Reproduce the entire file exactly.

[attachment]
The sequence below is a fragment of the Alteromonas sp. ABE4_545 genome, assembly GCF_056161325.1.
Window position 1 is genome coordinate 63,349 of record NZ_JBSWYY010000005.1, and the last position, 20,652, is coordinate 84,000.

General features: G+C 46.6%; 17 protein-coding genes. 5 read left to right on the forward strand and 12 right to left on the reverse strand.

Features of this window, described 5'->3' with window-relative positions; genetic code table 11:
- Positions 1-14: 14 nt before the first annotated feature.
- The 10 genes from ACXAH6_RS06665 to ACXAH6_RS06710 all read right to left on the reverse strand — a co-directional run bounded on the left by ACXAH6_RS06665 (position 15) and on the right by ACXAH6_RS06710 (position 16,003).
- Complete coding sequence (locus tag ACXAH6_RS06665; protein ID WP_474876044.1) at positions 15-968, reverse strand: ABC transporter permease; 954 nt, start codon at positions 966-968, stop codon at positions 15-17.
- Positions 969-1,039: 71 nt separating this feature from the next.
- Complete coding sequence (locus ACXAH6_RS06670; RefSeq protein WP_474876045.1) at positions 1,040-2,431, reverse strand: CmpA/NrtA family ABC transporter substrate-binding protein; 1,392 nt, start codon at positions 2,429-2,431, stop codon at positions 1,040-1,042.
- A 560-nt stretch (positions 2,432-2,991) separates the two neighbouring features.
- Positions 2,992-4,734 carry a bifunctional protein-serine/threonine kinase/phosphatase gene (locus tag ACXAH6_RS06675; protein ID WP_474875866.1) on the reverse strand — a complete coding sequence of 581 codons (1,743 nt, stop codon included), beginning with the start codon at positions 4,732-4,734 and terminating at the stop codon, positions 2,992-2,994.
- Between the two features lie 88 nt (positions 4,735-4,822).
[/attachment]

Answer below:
The sequence below is a fragment of the Alteromonas sp. ABE4_545 genome, assembly GCF_056161325.1.
Window position 1 is genome coordinate 63,349 of record NZ_JBSWYY010000005.1, and the last position, 20,652, is coordinate 84,000.

General features: G+C 46.6%; 17 protein-coding genes. 5 read left to right on the forward strand and 12 right to left on the reverse strand.

Features of this window, described 5'->3' with window-relative positions; genetic code table 11:
- Positions 1-14: 14 nt before the first annotated feature.
- The 10 genes from ACXAH6_RS06665 to ACXAH6_RS06710 all read right to left on the reverse strand — a co-directional run bounded on the left by ACXAH6_RS06665 (position 15) and on the right by ACXAH6_RS06710 (position 16,003).
- Complete coding sequence (locus tag ACXAH6_RS06665; protein ID WP_474876044.1) at positions 15-968, reverse strand: ABC transporter permease; 954 nt, start codon at positions 966-968, stop codon at positions 15-17.
- Positions 969-1,039: 71 nt separating this feature from the next.
- Complete coding sequence (locus ACXAH6_RS06670; RefSeq protein WP_474876045.1) at positions 1,040-2,431, reverse strand: CmpA/NrtA family ABC transporter substrate-binding protein; 1,392 nt, start codon at positions 2,429-2,431, stop codon at positions 1,040-1,042.
- A 560-nt stretch (positions 2,432-2,991) separates the two neighbouring features.
- Positions 2,992-4,734 carry a bifunctional protein-serine/threonine kinase/phosphatase gene (locus tag ACXAH6_RS06675; protein ID WP_474875866.1) on the reverse strand — a complete coding sequence of 581 codons (1,743 nt, stop codon included), beginning with the start codon at positions 4,732-4,734 and terminating at the stop codon, positions 2,992-2,994.
- Between the two features lie 88 nt (positions 4,735-4,822).